Managing Your Boss

By: Rose Opengart

managing bossMany people seem to tell me they dislike their supervisor, for one reason or another, and that they believe they have no potential to advance in their organization. I always want to ask them, “so what are you doing to improve the situation?”

Relationships at work are important. Most people do not lose their jobs because of incompetence, but because of poor relationships. Work relationships can be with people who are at a higher level than you (bosses), at your level (peers), or at a lower level (subordinates). If any of these are poor, it can derail your career. On the other hand, your career can be greatly enhanced by learning how to communicate well with everyone, and much of your relationships and your potential for career advancement are under your control. And something to consider is this – if you don’t like someone at work, it’s likely that they don’t like you either! What can you do to improve things? First, let’s talk about your boss. Here are several approaches that can help:

  1. Exercise influence. Make an effort to improve your relationship with your boss rather than wishing he or she will one day see the light or leave the organization. There are a variety of actions you can take to influence a difficult relationship with your boss. The first should be to consider whether you are contributing to the situation. For example, do you react to your boss’s behavior in a way that is far out of proportion to the actual concern? Do you complain to the boss of your boss? Do you confront your boss negatively? Instead, try a more positive response. If you have a micro-managing boss who stops by for impromptu status reports several times a week, why not respond by saying, “I would like to keep you informed about the progress of our project team. Would updates at our weekly one-on-one meetings be OK, or would you prefer a detailed report at the monthly staff meeting?”
  2. Empower yourself. Stay focused on your goals. Make yourself aware of job options or stick with the company, knowing that it will pay off when another organization recognizes your talent.
  3. Express your needs. Work hard to keep the lines of communication open. To effectively communicate with the boss and establish shared expectations for each other, you need to be able to clarify your own needs and articulate those needs in a succinct, matter-of-fact manner. Keep your requests business-oriented rather than emotionally charged and be ready to explain the business rationale for what you need.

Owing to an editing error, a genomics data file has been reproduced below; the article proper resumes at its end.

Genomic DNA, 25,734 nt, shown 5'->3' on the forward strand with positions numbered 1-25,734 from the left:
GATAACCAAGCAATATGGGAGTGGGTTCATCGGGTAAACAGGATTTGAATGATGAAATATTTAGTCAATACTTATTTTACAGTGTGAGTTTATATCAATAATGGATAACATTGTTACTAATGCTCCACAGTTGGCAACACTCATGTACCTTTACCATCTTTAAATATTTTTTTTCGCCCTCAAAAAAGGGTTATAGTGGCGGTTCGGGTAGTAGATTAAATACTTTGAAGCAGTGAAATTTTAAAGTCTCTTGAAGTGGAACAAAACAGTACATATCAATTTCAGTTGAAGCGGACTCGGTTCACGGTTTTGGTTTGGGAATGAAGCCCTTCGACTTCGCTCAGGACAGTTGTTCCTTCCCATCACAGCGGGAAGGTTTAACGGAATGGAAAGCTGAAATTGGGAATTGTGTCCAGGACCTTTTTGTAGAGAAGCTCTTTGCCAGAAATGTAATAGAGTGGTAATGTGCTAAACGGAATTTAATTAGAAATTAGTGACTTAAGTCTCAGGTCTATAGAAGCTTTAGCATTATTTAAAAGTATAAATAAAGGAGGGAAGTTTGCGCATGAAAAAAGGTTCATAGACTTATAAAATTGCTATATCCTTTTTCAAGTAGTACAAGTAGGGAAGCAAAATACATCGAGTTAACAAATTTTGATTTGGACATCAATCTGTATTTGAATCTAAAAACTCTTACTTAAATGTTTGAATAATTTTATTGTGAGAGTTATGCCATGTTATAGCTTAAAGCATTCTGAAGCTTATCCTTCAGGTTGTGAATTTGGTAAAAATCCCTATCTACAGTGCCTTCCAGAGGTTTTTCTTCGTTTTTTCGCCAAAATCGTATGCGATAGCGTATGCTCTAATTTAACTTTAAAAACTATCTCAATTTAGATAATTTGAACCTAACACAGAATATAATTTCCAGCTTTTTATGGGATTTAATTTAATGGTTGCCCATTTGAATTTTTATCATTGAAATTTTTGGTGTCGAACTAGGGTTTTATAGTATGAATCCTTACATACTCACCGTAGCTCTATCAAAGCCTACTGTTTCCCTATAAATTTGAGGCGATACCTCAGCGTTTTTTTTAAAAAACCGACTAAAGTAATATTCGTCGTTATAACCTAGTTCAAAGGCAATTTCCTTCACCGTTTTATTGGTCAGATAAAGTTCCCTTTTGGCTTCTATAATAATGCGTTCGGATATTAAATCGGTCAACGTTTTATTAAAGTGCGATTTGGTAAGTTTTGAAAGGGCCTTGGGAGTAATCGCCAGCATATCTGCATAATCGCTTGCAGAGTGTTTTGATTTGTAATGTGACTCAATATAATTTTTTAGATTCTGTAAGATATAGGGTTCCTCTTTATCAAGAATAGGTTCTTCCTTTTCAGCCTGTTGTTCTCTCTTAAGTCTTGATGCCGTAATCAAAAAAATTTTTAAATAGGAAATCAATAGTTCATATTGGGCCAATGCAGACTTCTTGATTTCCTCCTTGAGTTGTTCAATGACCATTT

An authentic conversation about what both of you need from your relationship may help. By approaching that conversation with a problem-solving tone, you can maximize your odds of getting what you want. For example, “I have a few ideas on the budget issue I would like to get your input on.” Or, “What approaches have you used in situations such as this?” If you disagree with his suggestion, respond with, “I think there is a lot of merit to that approach. Here’s an alternative I’ve been thinking about.”

Now that you’ve improved things with your direct boss, what about other bosses, peers and subordinates? What about improving your potential for career advancement?

First you need to figure out who your “bosses” are. This means not only your immediate supervisor, but anyone senior to you that can influence your career. These are people with whom you want to make sure you have good relationships with, and utilize the “eight-word message.” Sum up the main idea you want to convey in about eight words using everyday opportunities to get out information about yourself. Manage the message your “bosses” get about you, and you have increased your advancement potential because now people know you and your worth.

To work on other relationships, make a chart of everyone in the organization with whom you have contact. You can check this chart quarterly and examine your relationship with each of them, what they think of you, and if what they think is not what they should think of you, make a plan. Make changes in yourself that need to be made and deliver the concise message you need to influence the impression people have of you. These actions will both improve your relationships with people at all levels and increase your chances of career advancement.

Dr. Rose Opengart is currently an Assistant Professor of Business with Embry-Riddle Aeronautical University-Worldwide in the Department of Management & Technology.  She has worked in the human resources field in multiple environments including aerospace, manufacturing, non-profit, and academia.  Dr. Opengart has published articles in numerous scholarly and industry journals and presented research at many scholarly conferences. She received her Ph.D. in Human Resources & Organizational Development from The University of Georgia.  In her spare time she enjoys acting, and both ice and roller hockey.

2017-05-25T09:49:35+00:00July 6th, 2015|General, Uncategorized, Workplace Advice|

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